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Visions and Revisions

Studies in Literature and Culture


Grzegorz Czemiel, Justyna Galant, Anna Kędra-Kardela, Aleksandra Kędzierska and Marta Komsta

Collected under the theme of Visions and Revisions, the papers included in this volume examine different aspects of literature and culture of the Anglophone world. The first part gathers articles dealing with poetry of such epochs as the seventeenth century, the Victorian era and the modern times. Part two focuses on prose works representing such conventions and modes as the romance, the Gothic novel, the condition of England novel, Victorian and neo-Victorian fiction, the science fiction novel and gay fiction. Part three concerns various aspects of British and American culture, including the new media, drama and journalism, and advertising. In its diversity the volume reflects the dynamics of change in literature and culture, enabling the readers to investigate the multifaceted canon.
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Art in the Poetry of Elizabeth Jennings

← 58 | 59 →Anna Walczuk


When Elizabeth Jennings was briefly associated with the so-called Movement in the 1950s, she was acclaimed by her fellow poets as a great talent and a most promising artist of the new generation. Kingsley Amis enthusiastically referred to her in his memoirs as “[t]he star of the show, our discovery” (after Leader 2009, 293). Later, when Jennings detached herself from The Movement and spoke with her own distinct voice, combining feminine lyricism and intense religious faith, she sustained her reputation as one of the most remarkable poetic personalities of the twentieth century, “a profoundly devotional, thoughtful and emotionally observant poet, one engaged in exploring love, joy, friendship, loneliness, depression, faith and poetics” (Mason 2012, xii). To this list of themes compiled by Emma Mason one could add one more issue which absorbed the poet throughout all her creative life, and was inextricably connected with her poetics, i.e. her preoccupation with art in general, its ontological status and epistemological potential. In one of her poems, “Moving Together” (1989),1 Elizabeth Jennings speaks of a quasi-mystical kinship of all arts for “the arts converge”; in consequence, she declares: “Poets must learn from paintings. Painters keep / An eye on words” (603).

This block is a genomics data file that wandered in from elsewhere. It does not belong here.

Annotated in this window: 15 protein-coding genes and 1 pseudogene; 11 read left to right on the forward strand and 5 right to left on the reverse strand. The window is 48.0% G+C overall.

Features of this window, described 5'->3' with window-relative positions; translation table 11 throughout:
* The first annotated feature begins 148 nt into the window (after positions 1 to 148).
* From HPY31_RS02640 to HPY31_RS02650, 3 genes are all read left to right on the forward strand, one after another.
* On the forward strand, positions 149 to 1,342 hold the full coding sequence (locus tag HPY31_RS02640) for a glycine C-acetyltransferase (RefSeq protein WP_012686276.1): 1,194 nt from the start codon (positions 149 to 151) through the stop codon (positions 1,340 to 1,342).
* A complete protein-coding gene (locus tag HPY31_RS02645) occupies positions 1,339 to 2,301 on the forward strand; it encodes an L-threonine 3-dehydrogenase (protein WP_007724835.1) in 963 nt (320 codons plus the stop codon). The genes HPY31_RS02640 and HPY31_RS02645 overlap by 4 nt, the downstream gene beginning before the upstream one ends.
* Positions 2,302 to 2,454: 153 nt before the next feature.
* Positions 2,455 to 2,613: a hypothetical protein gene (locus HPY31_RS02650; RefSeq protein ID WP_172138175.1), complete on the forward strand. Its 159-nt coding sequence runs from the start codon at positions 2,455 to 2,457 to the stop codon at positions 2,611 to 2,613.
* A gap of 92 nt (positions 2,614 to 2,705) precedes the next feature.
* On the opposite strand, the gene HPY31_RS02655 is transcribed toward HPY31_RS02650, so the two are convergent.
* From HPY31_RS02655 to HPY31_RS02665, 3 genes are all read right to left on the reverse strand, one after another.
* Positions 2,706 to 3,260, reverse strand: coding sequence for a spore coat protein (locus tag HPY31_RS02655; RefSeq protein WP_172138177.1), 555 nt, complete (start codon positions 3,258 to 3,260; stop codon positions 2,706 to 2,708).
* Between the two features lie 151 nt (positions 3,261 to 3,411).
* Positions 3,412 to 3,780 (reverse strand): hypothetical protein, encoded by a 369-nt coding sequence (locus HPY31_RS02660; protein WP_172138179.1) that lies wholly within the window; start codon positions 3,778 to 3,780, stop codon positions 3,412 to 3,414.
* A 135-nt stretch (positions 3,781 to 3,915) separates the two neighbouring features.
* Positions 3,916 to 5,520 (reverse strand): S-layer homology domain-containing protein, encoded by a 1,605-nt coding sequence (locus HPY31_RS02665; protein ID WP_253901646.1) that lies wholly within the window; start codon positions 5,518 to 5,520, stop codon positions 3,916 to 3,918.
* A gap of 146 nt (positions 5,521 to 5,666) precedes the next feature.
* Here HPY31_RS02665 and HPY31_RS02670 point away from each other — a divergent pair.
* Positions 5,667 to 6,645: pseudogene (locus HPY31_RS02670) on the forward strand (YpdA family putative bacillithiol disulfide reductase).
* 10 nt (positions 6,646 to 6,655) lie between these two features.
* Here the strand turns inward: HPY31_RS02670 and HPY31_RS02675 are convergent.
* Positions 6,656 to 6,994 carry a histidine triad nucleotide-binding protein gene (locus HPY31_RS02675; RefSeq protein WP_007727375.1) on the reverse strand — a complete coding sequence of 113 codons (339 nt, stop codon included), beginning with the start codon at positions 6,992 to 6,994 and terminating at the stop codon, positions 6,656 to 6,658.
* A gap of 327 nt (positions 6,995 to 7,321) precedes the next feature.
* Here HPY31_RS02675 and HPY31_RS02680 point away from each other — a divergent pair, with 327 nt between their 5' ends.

The aim of this paper is to look upon Elizabeth Jennings’s impressive poetic oeuvre from the vantage point that she herself postulates, and to trace the convergence of her poetry with visual arts. Jennings evokes a great number of artists, especially painters, who figure in her poems either...

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